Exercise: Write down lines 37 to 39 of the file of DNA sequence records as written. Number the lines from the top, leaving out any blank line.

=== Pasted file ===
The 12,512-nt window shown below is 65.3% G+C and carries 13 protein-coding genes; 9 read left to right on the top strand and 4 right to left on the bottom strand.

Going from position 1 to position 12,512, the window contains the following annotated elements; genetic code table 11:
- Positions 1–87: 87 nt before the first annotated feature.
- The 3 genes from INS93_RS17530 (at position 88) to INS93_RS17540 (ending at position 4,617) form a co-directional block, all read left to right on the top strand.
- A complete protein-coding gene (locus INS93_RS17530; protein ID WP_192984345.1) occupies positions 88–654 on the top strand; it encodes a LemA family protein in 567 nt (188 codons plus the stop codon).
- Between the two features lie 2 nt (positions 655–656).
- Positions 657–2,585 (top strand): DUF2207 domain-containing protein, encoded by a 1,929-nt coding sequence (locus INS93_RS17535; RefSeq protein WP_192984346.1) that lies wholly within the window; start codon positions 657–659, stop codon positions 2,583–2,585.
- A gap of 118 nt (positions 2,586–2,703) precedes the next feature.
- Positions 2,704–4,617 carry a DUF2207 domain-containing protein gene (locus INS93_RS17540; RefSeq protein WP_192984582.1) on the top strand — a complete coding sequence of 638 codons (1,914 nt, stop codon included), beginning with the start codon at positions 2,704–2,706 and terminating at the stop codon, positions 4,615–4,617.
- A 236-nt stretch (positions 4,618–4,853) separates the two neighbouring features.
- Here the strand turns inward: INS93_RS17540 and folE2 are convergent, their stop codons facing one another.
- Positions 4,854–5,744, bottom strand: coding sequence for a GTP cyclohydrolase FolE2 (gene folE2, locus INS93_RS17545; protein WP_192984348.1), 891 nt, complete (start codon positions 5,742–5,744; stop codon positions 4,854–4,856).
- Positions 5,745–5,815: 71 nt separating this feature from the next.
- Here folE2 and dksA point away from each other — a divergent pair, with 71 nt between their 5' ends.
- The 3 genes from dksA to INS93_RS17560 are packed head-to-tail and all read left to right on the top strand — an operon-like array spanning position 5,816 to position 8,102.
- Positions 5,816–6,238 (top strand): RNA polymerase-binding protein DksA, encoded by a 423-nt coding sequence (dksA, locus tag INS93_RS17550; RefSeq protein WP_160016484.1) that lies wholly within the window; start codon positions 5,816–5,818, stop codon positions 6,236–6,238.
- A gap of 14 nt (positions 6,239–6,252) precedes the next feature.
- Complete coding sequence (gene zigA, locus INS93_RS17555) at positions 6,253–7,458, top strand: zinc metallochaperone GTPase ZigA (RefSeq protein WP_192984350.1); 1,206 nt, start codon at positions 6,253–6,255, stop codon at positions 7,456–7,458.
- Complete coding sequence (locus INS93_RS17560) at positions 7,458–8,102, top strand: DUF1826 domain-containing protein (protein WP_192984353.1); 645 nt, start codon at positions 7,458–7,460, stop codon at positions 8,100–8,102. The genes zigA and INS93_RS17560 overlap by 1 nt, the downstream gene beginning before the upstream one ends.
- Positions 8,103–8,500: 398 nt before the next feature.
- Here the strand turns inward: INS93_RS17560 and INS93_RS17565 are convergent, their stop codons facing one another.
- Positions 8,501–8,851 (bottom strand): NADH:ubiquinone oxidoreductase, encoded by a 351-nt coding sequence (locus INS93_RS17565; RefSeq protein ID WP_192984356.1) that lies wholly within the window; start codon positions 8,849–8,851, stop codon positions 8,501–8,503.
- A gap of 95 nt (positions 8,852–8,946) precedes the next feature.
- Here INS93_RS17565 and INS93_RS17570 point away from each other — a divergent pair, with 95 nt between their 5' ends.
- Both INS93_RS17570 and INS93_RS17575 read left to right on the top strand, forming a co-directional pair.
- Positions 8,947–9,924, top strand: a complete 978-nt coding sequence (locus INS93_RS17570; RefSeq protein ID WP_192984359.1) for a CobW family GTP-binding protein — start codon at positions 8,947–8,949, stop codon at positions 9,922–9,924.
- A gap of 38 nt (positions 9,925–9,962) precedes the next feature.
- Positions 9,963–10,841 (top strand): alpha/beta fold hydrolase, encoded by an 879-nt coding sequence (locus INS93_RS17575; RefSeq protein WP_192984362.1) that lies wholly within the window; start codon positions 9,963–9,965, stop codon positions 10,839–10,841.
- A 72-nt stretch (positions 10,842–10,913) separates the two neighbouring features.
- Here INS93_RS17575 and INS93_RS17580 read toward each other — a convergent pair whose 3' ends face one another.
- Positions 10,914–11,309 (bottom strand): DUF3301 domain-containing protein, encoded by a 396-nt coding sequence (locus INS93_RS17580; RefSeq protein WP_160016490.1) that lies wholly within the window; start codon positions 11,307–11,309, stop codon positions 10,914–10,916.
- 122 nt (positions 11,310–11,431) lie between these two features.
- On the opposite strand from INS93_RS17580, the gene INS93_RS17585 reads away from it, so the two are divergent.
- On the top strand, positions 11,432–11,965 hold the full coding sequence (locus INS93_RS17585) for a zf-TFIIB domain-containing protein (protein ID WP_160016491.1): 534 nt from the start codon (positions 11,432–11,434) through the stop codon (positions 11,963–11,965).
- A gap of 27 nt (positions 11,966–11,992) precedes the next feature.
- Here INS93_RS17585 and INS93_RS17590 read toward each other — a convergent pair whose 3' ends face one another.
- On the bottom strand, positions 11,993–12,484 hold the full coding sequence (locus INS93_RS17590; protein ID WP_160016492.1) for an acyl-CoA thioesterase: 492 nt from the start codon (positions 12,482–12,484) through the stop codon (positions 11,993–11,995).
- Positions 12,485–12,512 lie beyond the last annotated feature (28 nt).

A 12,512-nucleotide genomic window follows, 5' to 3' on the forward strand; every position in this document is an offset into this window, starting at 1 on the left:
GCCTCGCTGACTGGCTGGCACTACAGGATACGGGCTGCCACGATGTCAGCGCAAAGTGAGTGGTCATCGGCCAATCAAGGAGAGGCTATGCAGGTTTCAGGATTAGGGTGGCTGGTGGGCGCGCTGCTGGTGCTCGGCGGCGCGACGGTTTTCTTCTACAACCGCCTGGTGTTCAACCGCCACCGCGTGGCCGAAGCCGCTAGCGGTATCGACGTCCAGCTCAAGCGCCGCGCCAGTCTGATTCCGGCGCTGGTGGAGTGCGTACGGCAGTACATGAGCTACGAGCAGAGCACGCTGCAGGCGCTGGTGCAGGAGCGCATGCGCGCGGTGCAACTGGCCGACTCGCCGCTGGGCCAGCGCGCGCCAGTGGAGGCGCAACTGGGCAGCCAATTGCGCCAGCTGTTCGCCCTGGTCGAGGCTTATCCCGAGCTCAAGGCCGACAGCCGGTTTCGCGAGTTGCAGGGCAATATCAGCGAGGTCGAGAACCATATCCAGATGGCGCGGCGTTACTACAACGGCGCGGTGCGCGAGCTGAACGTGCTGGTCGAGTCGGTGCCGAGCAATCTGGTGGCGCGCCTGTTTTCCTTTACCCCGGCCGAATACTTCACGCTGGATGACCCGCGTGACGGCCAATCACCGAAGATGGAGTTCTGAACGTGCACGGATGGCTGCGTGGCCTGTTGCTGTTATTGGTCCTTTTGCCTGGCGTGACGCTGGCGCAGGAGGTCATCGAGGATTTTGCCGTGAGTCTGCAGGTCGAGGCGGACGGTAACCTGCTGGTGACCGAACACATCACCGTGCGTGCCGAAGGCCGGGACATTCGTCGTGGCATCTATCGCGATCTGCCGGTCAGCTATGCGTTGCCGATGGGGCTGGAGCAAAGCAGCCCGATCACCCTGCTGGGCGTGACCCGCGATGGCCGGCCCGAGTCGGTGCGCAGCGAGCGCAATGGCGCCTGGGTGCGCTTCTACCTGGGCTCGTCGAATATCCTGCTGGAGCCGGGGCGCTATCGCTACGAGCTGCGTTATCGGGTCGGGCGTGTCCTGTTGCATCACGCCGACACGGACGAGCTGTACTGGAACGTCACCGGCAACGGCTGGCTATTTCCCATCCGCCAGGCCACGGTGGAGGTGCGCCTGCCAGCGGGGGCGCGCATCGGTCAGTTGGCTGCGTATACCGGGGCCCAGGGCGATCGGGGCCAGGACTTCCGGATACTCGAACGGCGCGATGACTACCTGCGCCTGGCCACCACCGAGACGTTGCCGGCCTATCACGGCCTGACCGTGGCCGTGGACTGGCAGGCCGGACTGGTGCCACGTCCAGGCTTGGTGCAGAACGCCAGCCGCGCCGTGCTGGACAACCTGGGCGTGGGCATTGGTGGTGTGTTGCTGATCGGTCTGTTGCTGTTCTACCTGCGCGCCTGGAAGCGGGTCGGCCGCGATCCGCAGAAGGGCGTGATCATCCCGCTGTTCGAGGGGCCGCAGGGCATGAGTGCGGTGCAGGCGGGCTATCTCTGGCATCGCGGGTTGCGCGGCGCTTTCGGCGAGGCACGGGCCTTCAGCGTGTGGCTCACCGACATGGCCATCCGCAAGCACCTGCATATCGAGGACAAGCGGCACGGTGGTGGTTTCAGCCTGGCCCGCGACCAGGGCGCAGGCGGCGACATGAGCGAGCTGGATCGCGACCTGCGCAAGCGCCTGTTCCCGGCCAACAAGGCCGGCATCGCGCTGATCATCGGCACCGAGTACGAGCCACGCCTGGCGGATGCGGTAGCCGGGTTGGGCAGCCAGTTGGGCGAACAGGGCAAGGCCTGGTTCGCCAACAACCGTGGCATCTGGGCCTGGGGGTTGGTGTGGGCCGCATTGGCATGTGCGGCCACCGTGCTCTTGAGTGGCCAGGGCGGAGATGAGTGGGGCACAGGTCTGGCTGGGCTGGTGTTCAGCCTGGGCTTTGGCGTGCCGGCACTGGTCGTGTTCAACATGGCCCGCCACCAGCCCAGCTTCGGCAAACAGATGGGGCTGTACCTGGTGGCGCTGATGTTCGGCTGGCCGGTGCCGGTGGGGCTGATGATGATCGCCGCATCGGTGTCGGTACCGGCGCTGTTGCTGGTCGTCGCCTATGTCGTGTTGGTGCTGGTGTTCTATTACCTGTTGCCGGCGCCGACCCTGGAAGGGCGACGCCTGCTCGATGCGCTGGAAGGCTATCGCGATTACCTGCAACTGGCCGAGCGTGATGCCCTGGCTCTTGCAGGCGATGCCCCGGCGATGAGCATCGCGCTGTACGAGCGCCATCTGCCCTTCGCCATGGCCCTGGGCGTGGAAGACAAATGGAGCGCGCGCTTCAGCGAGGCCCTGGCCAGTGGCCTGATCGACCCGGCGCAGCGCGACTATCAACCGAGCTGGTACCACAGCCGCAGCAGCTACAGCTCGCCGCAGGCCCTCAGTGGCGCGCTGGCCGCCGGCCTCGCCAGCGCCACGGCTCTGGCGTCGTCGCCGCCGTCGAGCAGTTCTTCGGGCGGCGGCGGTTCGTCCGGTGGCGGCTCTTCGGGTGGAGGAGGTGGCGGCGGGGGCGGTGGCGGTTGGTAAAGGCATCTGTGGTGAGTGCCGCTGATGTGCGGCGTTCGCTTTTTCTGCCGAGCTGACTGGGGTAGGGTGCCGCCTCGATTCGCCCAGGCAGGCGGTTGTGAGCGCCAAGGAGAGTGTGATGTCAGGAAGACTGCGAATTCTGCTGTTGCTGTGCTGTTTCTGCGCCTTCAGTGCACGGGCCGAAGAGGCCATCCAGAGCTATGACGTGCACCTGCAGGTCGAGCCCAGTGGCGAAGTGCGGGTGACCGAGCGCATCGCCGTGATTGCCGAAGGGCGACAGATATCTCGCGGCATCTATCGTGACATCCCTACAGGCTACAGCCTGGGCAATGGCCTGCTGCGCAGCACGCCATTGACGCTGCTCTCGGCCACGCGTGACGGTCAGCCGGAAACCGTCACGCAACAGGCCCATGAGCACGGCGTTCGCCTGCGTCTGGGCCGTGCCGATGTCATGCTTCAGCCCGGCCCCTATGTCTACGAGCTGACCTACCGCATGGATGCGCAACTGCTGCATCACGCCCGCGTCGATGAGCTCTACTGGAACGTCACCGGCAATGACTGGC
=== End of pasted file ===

- On the bottom strand, positions 11,993–12,484 hold the full coding sequence (locus INS93_RS17590; protein ID WP_160016492.1) for an acyl-CoA thioesterase: 492 nt from the start codon (positions 12,482–12,484) through the stop codon (positions 11,993–11,995).
- Positions 12,485–12,512 lie beyond the last annotated feature (28 nt).

A 12,512-nucleotide genomic window follows, 5' to 3' on the forward strand; every position in this document is an offset into this window, starting at 1 on the left: